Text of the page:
True facts about Eagles

I received the most inspiring story in my email inbox the other day.

It was about eagles, those bold, powerful birds that are the symbol of American might and grace. This story, as told in the email, outlined how eagles can live to be 70 years old, but only if in the middle of their lifespan they make a “hard decision.”

I’ll let the slides tell the story, as presented in the email.

The email ended with a nice closing statement, along with another incredible “fact” about the eagle.

“When it rains, most birds head for shelter; the eagle is the only bird that, in order to avoid the rain, soars above the rain clouds.

An amazing tidbit about the eagle’s eyesight: The Eagle can probably identify a rabbit moving almost a mile away. That means that an eagle flying at an altitude of 1,000 feet over open country could spot prey over an area of almost 3 square miles from a fixed position. No wonder God wants us to spread our wings and soar with eagles.”

Overall, this is a pretty inspiring story about change and adaptation, and how if one is willing to shed the accumulated weight and decay of the past, there’s an entirely new life waiting for us on the other side. The eagle, after all, can remake itself in the middle of its lifespan and be reborn, in sorts, to live another life full of potential.

Except it’s not at all true.

As I read this, I quickly realized some of this information was suspect. I had no idea about an eagle’s lifespan, but 70 years seemed too long. According to the Smithsonian, eagle’s can live up to 50 years. The average is 30.  But moreover, I suspected that an eagle doesn’t need to fly to the top of a mountain and isolate itself. I’ve seen eagles in Kansas, and I know some of them migrate up and down areas of the central flyway, where there are no mountains on which they can take refuge. And the business of beating off it’s beak, well, that just seemed absurd.

It didn’t take much searching for me to determine that just about everything in this email was completely and utterly false.

But here’s the thing – this is fairly innocent. A simple story about an eagle finding a way to live a new life. A way to get rid of the old and replace it with something new. We all like that story, and in some ways it seems sort of cruel to send back a reply saying that this email you just sent me is complete rubbish.

Yet, I can’t help to think that allowing a simple email like this – which on the surface doesn’t seem to harm anything – contributes to the growing habit in this country of believing things that are not true – or worse perhaps, not questioning them all. Certainly this little email story doesn’t undermine democracy. It doesn’t promote an ideology based in falsehood. But it does replace scientific fact with a story that is out-and-out untrue.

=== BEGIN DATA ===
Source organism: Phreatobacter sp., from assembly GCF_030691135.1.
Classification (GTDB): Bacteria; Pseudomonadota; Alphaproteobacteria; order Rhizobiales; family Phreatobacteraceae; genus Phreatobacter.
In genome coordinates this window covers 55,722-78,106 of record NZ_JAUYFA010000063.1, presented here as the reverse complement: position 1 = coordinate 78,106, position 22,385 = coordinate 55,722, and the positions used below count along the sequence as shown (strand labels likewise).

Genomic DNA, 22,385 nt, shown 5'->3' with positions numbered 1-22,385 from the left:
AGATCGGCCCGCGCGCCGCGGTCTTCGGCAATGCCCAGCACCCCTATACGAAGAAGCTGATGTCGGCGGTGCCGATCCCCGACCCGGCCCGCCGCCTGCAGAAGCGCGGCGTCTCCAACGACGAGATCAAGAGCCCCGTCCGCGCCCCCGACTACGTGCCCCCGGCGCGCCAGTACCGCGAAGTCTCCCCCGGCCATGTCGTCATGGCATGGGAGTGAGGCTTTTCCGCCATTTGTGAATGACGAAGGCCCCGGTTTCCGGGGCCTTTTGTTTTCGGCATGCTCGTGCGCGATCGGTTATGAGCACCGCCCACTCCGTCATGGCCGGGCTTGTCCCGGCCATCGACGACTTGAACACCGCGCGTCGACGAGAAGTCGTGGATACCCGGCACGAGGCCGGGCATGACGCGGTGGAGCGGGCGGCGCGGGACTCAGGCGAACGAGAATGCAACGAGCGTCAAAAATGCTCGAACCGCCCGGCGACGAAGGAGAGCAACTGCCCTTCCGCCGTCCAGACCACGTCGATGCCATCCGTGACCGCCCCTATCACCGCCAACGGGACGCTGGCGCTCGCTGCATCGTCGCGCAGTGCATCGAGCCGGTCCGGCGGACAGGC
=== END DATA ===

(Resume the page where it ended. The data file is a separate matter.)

And that, however benign that might seem, is dangerous in my opinion. Because ultimately this email has likely created a false truth for a number of people who read it and accept it as fact. They’ve forwarded it on to others, and there’s now a story out there about how eagle’s live – and the truth of how eagles live, the facts, are now in a position of defense. The true, and perhaps less romantic, story of the eagle is forced to bear the burden of proof against a story that lacks facts but appeals to our sense of renewal and strength.

Not such a big deal, maybe, when we’re talking about a story of eagles. But I suspect it helps create an environment in which other, maybe bigger mistruths, can thrive and take root. The truth becomes buried beneath a false narrative – and it must claw its way back into everyone’s presence when it never should’ve been buried beneath in the first place.

The dual edges of modern communication is that anyone anywhere can spread their truth. And when that allows previously untold stories to be told, that’s a very good thing. It allows populations of people to cast their voices in ways that couldn’t be done before. But the same tools that allow for that also allow anyone to create a thousand varieties of the truth – alternative facts, if you will – and throw them into the world. And when enough people believe them, they, in their own way, become a sort of truth – just not a truth that is based in fact or reality.

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